Building a Better Salad
Summer is here, and in this part of Texas, that means temperatures that do the double dutch on either side of 100° F. When it gets that relentlessly hot around here, we turn to eating a lot of salads. Regular readers of this blog know that I am both a confirmed carnivore and a fan of really big flavors. That doesn’t sound like the description of a guy who loves salad, but when they are done right, salads can be very satisfying.
Many salads are meant to be very light, with only a few ingredients, meant to accentuate the natural flavor of the greens. To me, these make great sides or starters, but terrible meals by themselves. In this post we will only be dealing with salads that are the main course.
Usually, when I am thinking about making a salad, I decide upon a theme for it. No, I don’t mean, “We’ve Only Just Begun…” (the actual theme of Amy’s senior prom). I am talking about whether the salad will be Asian, Mediterranean, or Italian. This lets me pick ingredients for the salad and herbs for the dressing, as well as find a wine that goes well with it.
As I am a firm believer that a meal isn’t a real meal without wine (or beer now and then), that last part is very important to me. Pairing wine with vegetables is not always the easiest chore, so I work with the theme, while usually trying to avoid some of the more troublesome veggies like asparagus and artichokes. For the acid in my dressings, I use as much citrus juice as possible, and if I decide to use vinegar, at least a good portion of it will be either balsamic or rice wine vinegars. A little honey, when possible, as the emulsifier helps too. Keep those tips in mind and you will be well on your way to avoiding a lot of the more common salad and wine pairing disasters.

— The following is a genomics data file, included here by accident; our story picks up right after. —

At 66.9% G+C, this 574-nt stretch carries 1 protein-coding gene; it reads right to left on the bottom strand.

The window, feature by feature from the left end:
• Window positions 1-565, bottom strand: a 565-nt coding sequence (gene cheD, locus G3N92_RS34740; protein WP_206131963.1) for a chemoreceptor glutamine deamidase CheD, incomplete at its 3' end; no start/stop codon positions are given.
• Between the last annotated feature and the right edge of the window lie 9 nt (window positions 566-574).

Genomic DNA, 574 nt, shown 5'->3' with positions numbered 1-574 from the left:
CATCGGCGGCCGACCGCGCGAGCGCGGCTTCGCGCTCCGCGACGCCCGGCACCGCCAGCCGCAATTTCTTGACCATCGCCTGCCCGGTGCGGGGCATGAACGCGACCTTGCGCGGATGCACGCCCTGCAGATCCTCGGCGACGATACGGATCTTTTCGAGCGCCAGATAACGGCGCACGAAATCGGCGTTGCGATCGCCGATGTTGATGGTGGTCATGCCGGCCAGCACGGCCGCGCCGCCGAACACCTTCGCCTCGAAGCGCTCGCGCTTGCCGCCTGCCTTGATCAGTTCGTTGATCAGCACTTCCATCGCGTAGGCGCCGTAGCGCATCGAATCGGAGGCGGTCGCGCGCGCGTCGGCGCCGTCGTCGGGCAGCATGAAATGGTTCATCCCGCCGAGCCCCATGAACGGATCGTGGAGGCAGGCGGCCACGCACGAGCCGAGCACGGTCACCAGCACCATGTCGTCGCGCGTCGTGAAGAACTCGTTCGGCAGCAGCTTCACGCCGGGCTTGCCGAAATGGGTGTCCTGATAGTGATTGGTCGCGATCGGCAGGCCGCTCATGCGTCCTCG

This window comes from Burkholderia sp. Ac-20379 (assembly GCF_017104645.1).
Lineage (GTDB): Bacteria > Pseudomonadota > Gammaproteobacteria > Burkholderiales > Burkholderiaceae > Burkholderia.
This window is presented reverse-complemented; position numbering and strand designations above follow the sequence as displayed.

Those are the things that should be left out of a salad to help avoid ruining the wine pairing, but the success of the match will be determined by what is actually added to the salad. The first thing that comes to mind for most people when they think of food that goes well with wine is cheese. While cheese and wine do go well together, matching the right wine to the right cheese is not as easy as most people think. The additions that really assist with the pairing are meat and nuts. When it comes to cheese, I try and keep it relatively simple. My ‘go-to’ cheeses for salad have the following characteristics, or a combination of them; salty, sharp or tangy, or fairly neutral. The ones I typically use are Parmesan, Chevre, Queso Fresca, Mozzarella, or Feta.
Now that wine has been taken into account with individual ingredients, we are back pairing with a theme. Too often a salad is an afterthought or wasn’t thought about at all. Some iceberg lettuce, a chopped tomato, and whatever else is on hand, slathered in some goop from a bottle…that’s what gives salad a bad name. Deciding on a theme, or style, for your salad avoids that palate-numbing boringness.
The next step is to work within the flavors and ingredients suggested by your theme to achieve balance and harmony. As zen as that sounds, it is really an easy thing to do. We want to make the salad satisfying, so it needs some fat and protein. Vegetables can be bitter, so we need minimize that with some sweet and sour. Pretty simple, really.
As an example, here is the recipe for the salad Amy mentioned in her recent review of Chalone Vineyard Sauvignon Blanc.
Southwest Spinach Salad
Place the following ingredients into a food processor and pulse until a fairly fine paste comes together.
Zest of 3 limes
Juice of 6 limes
1 tbsp of honey
6 pieces of garlic, roughly chopped
Cilantro, fresh. I like it to be one of the primary flavors, so I put in the leaves of 1 and 1/2 bunches.
1/4 tsp dried oregano
1/4 tsp dried thyme leaves
1/2 tsp smoked salt
3/4 tsp hot smoked paprika
To the paste, I added a couple of drops of Tabasco, a few grinds of black pepper, a splash of balsamic vinegar, and a splash of red wine vinegar. Turn on the processor and slowly drizzle olive oil into the mixture until it comes together into a nice emulsion.
Pat the chicken breasts dry and season well with smoked salt, smoked paprika, ground cumin and black pepper. Cook in a heavy, hot pan in a little olive oil until cooked through. Set aside to rest and cool. Once cooled, slice.
Pile a mound of spinach on each plate and then top with the following items:
Onion, sliced very thin
Crumbled Queso Fresca
I usually put a small amount of dressing on the plate before piling on the spinach, then drizzle a little more on top before adding the other ingredients. Add the cheese last before arranging the chicken around the plate. The dressing is a bright, deep green, so I drizzle it in around on top for more color. Then for presentation I add finely diced tomatoes and onions to the middle and add a few cilantro sprigs.